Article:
Daniel Bates, Daily Mail (London), February 12, 2009
England’s biggest St George’s Day parade is facing the axe after councillors said many of those attending it were racist.
For the last decade up to 15,000 have assembled in the town of West Bromwich under the slogan ‘Forever England, For Everyone’.
Children and parents from all over the country parade through the Black Country town waving St George flags and marching to rousing anthems such as Jerusalem.
Organisers say one of the aims is to reclaim the Saint George Cross from Right-wingers and make it a source of pride for all.
But last night the local council, Labour-controlled Sandwell, voted to withdraw its support for the parade. Funds will go to support a Party in the Park instead.
It leaves parade organisers with what they say is the impossible task of raising £10,000 to cover their costs with only a few weeks to go.
In a letter to the organisers, one councillor, Yvonne Davies, said the parade created an ‘unhealthy atmosphere’ and inspired young boys to be racist.
She wrote: ‘It is not only the parade which is the problem, but the tribal excitement it creates.’
The West Bromwich St George’s Day parade started in 1998 and began as a fairly modest affair with 5,000 turning up. Now three times that attend the two-mile parade in April. Fire Service and Scout Association bands have played, the British Legion lends its support and each year ex-servicemen attend.
A volunteer dresses up as St George and rides with the marchers, children paint their faces with the St George Cross and there are activities such as medieval jousting.
There have been some problems–last year organisers had to clamp down on drinking in the street and a band with hard-Right roots joined in without their permission.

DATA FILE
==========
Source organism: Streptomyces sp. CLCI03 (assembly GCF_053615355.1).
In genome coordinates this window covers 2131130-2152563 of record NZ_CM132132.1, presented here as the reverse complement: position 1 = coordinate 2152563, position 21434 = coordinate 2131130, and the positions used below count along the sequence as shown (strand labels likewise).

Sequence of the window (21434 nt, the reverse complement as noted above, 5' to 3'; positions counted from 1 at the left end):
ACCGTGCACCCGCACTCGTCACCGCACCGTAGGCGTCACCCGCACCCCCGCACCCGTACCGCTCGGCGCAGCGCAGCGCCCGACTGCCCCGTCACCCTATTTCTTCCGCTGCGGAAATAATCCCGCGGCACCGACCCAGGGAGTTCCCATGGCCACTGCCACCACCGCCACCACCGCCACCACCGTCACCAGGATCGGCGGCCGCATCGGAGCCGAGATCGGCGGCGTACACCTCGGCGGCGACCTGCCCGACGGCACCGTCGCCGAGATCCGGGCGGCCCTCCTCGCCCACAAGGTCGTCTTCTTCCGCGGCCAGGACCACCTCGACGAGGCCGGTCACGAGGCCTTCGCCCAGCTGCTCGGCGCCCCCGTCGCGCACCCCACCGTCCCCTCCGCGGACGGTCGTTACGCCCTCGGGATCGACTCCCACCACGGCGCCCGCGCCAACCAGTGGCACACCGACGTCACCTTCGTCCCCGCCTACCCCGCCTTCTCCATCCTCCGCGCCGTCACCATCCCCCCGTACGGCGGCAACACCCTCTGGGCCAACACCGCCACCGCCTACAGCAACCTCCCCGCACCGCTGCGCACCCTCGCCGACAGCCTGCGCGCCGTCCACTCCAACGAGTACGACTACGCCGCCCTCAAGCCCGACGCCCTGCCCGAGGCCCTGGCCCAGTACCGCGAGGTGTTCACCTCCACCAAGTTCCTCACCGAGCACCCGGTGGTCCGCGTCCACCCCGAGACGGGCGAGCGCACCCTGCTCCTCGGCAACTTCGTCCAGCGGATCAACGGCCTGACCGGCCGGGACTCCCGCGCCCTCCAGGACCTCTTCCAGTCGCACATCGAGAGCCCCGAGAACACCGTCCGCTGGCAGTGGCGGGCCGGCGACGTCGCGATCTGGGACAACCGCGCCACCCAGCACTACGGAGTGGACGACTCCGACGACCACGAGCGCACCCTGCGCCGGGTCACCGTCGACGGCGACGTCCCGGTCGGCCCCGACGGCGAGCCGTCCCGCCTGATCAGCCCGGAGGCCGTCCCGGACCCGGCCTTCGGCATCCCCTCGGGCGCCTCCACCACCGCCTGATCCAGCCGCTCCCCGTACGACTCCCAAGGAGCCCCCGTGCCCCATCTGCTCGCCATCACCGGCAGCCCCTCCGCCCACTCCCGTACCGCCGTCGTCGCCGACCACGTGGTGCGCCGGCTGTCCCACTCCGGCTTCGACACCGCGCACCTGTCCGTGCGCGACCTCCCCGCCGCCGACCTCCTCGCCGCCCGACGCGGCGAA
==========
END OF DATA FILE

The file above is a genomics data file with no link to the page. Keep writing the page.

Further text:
Councillor Davies wrote in her letter: ‘I am sure most are very respectful and law-abiding, however some are distasteful in the extreme and wish to divide and separate people from each other.’
She said she had once been abused by youths who ‘had been emboldened by the parade and thought racist chants were funny’.
‘I have seen first hand how the parade (albeit unintentionally) creates an unhealthy atmosphere.’
At a meeting of Sandwell council cabinet last night, her colleagues sided with her and decided against backing the parade. Instead there will be the Party in the Park, a concert in the Town Hall and St George Flags will be flown on all of the council’s buildings.
Trevor Collins of the Stone Cross Saint George Association, which organises the parade, said: ‘To suggest the parade is racist is ridiculous and offensive. When you see the kids, the dogs, everyone out having fun, it’s really a beautiful sight. It doesn’t matter if you’re black, white, green, brown or whatever, everyone’s welcome.
‘The council’s decision means we have to foot the bills for insurance and security. We’ve got to come up with £10,000 in two months which seems impossible.’
Another organiser Mark Cowles said the parades had raised £7,000 for charity. He added that, as well as losing out on council support, they had probably missed the deadline for applying for road closures.
‘All we wanted to do was organise a fun, family-friendly day for everyone that celebrates being English,’ he said. ‘We have been approached by extreme Right-wing groups and we have turned them away.’
Alex Hayes, Bucks Free Press, February 11, 2009
A huge annual procession through the centre of High Wycombe to mark a Muslim holy day will take place in March.
Rolling road closures will be put on place whilst the procession to mark the birthday of the Prophet Muhammad takes place around several streets in the town centre, on Sunday, March 15.
It will start from the Green Street Mosque, travel down Desborough Road and Bridge Street and onto Oxford Road and on to Castle Street.
From there worshippers will walk down Corporation Road, turn right along the High Street and into Paul’s Row, then through the underpass and up to Wycombe Hospital where they will stop for short prayers for the sick.
From here they will make their way back to the Mosque in Green Street.
Roads closures will start from 11.30am and last until 2.30pm.
Sarah Widows, of Buckinghamshire County Council’s Highways Department, said the parade is expected to take about two hours.
She said: “Rolling road closures will be in place. Police will stop traffic to allow the parade to pass, before reopening the road and allowing traffic to flow again.”